And finally, another British flaggy April Fools comes to us from the Express which published an article titled EU bosses DEMAND European Union flag stars be incorporated into Union Jack in 2016. As the name suggests, the piece is about a EU-wide project to change national flags of member states  to incorporate the EU stars within each design. The Express writes the move comes ahead of the British referendum to leave the EU as an attempt to cement the country’s links to the Union. 

Information about the project was allegedly leaked to the Express by a high-ranking EU diplomat who calls the notion of incorporating stars into the flags “the next logical step” after doing the same with car licence plates in the 90’s. The Express writes the move comes ahead of the British referendum to leave the EU as an attempt to cement the country’s links to the Union. Information about the project was allegedly leaked to the Express by a high-ranking EU diplomat who calls the notion of incorporating stars into the flags “the next logical step” after doing the same with car licence plates in the 90’s. The complaints of the French and Italians included in the article were echoed on social media where some took it to be actual news while others dryly remarked that “you never know with the EU”. While most of the flag designs are atrocious from a vexillological perspective, we must give the Express credit for the lovely booklet graphic showcasing the designs.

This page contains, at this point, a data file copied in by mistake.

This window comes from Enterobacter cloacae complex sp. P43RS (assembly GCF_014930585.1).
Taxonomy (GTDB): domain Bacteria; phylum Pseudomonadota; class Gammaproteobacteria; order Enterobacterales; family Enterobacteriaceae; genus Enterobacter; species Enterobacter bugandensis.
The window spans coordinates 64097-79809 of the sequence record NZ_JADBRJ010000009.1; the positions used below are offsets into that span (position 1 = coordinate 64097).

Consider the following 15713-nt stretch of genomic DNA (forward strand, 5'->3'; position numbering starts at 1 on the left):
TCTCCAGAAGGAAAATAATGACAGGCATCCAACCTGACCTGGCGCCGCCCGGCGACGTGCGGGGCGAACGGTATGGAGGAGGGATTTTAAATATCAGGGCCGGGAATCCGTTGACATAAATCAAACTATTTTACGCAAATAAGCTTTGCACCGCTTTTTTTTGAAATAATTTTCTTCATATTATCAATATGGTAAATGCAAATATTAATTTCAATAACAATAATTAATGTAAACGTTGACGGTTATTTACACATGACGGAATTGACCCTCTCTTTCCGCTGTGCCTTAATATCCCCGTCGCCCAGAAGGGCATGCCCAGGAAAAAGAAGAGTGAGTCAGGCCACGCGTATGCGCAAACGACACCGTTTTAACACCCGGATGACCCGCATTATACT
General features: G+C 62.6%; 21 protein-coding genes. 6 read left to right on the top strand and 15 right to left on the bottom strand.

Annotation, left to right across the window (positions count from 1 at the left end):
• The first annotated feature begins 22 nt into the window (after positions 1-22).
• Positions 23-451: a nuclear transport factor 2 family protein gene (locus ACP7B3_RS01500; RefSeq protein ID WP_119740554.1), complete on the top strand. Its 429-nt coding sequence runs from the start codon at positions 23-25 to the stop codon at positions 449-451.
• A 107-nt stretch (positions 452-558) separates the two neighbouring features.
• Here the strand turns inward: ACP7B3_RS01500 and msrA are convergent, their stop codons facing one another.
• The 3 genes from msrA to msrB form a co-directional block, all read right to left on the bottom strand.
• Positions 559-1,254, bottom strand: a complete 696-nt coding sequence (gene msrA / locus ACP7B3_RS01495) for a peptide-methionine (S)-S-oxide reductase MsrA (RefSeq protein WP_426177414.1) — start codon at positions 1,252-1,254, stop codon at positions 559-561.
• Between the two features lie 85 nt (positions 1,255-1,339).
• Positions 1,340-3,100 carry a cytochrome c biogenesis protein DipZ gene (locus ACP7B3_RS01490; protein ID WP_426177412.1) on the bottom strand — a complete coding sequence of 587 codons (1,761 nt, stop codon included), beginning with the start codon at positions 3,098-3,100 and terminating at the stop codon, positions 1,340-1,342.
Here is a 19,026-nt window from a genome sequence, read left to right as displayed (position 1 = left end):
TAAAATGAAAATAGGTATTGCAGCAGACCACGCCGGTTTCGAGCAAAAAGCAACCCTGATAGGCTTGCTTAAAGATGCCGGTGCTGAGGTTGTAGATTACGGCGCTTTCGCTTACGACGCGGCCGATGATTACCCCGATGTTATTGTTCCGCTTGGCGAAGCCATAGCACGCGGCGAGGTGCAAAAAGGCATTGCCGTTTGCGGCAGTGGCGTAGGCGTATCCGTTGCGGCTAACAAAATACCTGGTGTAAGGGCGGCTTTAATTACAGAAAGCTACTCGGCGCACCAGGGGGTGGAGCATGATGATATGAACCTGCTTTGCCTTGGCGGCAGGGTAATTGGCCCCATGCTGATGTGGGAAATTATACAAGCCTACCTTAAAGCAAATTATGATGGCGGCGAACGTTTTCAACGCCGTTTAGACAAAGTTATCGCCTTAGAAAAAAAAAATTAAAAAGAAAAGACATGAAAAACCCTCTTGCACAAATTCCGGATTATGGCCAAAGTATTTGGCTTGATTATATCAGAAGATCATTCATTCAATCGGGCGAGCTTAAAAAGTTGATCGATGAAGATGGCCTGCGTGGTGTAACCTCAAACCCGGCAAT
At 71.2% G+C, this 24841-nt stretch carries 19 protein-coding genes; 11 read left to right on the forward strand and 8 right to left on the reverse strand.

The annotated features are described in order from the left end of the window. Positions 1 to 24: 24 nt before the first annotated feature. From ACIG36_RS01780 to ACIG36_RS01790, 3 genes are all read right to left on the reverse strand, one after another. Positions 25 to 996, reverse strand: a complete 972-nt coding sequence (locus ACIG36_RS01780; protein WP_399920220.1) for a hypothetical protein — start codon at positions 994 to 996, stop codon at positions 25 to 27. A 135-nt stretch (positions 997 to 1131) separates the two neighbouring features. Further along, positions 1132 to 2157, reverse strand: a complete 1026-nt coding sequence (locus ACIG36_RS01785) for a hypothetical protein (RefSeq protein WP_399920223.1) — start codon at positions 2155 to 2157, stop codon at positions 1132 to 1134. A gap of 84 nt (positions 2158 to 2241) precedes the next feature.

April Fools pranks and hoaxes can be annoying but, if approached from the right direction (namely from the direction of vexillology), they can serve as a great source of amusement. Most of these April Fools hoaxes came to us from the anglophone world. If you are aware of anymore, especially if they are from other regions, please let us know!

Which of these April Fools hoaxes was your favourite? Do you know of any others? Let us know in the comments or on our social media!

1 thought on “April Flags: When April Fools Meets Vexillology

  1. By the way, April fools is actually National Day in Cyprus, which is a VERY controvercial holiday